#GuinnessTanks – The first anniversary of the closure of the Stena HSS Dun Laoghaire-Holyhead route is tomorrow, however, the harbour witnessed a cargoship dock in recent days to unload brewing fermentation tanks for Guinness, writes Jehan Ashmore.
Asides the occasional cruiseship caller this season that docked inside the harbour, the call of a cargoship is rare, given the last shipment of brewing tanks was more than a year ago as previously reported on Afloat.ie. That batch of fermentation tanks was carried on board the cargoship Wilson Goole, operated by Norwegian owners Wilson Ship Management of Bergen.
On this occasion a fleetmate, Wilson Blyth (1995/3,713dwt) docked in Dun Laoghaire over the weekend rather than Dublin Port. This was due again to bridge-height restrictions in transporting brewing vessels by trucks along the city quays to St. James Gate Brewery.
On board Wilson Blyth there were six stainless-steel brewing vessel tanks manufactured by Dutch firm, Holvrieka that were loaded at Rotterdam from where the cargsoship arrived to Dun Laoghaire on Sunday.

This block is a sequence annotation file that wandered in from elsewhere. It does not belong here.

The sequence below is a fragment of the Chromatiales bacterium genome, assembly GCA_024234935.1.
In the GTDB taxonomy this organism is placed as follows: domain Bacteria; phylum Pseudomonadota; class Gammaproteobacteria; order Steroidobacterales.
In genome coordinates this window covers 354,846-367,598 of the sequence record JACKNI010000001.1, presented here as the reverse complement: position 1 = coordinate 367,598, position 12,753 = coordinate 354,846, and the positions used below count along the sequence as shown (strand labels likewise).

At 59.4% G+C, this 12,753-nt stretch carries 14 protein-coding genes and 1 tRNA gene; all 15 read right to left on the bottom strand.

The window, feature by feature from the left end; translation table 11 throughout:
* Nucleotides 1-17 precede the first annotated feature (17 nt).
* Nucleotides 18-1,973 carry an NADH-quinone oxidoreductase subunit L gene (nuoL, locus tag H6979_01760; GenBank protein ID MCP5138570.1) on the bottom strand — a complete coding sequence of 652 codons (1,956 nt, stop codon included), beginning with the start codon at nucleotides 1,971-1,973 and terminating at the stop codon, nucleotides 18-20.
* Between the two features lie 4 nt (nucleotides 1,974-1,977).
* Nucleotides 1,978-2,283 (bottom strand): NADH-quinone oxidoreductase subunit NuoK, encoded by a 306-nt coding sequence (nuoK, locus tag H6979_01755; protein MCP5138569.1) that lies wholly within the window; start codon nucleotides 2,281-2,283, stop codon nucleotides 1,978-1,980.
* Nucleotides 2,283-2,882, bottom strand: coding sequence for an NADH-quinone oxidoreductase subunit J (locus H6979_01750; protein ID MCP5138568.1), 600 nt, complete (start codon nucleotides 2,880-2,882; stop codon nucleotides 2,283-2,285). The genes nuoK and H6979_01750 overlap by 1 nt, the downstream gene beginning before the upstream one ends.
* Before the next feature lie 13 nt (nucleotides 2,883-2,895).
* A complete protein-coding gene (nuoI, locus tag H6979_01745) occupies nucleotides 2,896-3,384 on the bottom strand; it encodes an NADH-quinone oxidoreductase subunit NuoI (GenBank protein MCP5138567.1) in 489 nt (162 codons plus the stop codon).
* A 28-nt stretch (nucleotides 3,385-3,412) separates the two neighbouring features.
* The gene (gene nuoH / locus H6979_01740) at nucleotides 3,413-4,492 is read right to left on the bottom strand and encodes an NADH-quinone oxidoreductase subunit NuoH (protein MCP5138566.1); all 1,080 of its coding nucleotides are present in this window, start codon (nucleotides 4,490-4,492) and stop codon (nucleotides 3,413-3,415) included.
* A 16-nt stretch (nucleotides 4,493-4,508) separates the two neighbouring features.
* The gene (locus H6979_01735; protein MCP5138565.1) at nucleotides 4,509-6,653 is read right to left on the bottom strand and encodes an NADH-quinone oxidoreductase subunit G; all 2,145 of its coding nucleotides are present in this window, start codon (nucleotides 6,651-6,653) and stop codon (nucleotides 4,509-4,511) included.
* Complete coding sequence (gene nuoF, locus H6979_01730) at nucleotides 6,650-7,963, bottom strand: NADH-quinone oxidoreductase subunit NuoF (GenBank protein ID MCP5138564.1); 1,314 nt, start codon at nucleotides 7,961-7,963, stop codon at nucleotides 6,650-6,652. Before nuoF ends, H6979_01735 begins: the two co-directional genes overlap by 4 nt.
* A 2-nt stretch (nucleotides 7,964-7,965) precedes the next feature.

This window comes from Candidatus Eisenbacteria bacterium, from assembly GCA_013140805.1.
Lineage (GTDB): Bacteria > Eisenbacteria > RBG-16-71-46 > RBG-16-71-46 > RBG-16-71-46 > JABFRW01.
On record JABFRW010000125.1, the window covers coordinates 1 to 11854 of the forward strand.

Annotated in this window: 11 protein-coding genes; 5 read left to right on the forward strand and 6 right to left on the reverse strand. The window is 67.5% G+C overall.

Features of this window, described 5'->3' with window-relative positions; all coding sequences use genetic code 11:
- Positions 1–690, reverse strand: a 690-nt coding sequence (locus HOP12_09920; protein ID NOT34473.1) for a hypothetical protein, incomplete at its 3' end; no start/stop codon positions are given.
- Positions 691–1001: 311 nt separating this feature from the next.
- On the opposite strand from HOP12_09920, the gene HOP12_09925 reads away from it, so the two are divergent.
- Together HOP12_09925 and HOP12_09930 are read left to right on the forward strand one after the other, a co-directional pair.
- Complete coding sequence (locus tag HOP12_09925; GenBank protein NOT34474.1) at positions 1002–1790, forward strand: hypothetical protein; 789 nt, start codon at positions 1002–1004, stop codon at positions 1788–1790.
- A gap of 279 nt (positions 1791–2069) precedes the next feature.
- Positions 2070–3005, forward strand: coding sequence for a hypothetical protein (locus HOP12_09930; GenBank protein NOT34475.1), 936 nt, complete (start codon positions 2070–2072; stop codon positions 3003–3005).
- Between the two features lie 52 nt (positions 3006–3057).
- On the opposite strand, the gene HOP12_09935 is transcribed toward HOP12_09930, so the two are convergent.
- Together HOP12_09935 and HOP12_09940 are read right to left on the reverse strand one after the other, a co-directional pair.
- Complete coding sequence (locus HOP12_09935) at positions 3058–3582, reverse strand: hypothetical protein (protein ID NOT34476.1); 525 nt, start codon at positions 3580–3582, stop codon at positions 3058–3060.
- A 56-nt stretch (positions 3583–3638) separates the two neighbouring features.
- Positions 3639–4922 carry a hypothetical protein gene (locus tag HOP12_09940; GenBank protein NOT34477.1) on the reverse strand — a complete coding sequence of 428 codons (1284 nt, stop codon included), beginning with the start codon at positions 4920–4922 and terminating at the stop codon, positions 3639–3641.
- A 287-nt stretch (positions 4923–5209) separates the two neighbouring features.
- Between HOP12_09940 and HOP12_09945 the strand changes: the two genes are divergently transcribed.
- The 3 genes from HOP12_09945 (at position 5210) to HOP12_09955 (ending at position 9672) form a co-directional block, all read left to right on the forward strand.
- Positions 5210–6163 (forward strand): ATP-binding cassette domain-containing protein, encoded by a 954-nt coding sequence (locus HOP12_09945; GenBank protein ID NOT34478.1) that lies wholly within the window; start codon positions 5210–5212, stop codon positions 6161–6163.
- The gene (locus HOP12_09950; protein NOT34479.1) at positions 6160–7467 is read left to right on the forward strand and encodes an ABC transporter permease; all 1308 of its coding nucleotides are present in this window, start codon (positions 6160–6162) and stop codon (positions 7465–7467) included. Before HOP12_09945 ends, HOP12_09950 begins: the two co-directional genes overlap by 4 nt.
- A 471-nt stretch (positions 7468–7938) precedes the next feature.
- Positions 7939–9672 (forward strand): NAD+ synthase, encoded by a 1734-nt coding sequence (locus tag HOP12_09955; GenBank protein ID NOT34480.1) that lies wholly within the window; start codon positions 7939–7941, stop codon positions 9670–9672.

Each of the 4.24 khL brewing vessels weigh 27.5m tonnes and has space to store 750,000 pints of beer. They will provide Diageo with extra fermentation and maturation capacity.
Colin O’Brien, Operations Director for Diageo’s supply business in Ireland, said: “These vessels, representing an investment by Diageo of nearly €10m, will enable us to meet the growing demand for our beers and to bring new products into the market. The investment underscores our continued investment in brewing in Ireland and the role that Diageo is proud to play in the Irish economy, supporting employment, exports, agriculture and tourism.”
The new brewing vessels measure 6m in diameter and 26m will be able to ferment or store up to 424,000 litres of beer and provide an extra 300,000 hectolitres of extra fermentation capacity annually.
Currently, the gleaming brewing tanks remain on the Carlisle Pier having been unloaded yesterday by a mobile mounted road-crane. This involved hoisting four of the brewing vessels from the hatch cover while the remaining pair where removed from the hold. Having discharged her cargo, Wilson Blyth took a pilot from the Dublin Port cutter Camac and set sail last evening.
The brewing vessels are to be transported in convoy to St. James’s Gate in the early hours of tonight (Wednesday morning, 9 September), when traffic is at its lightest.
Diageo are working with Dublin City Council, Dún Laoghaire-Rathdown County Council and An Garda Síochána to minimise disruption to traffic and to residents living along the route.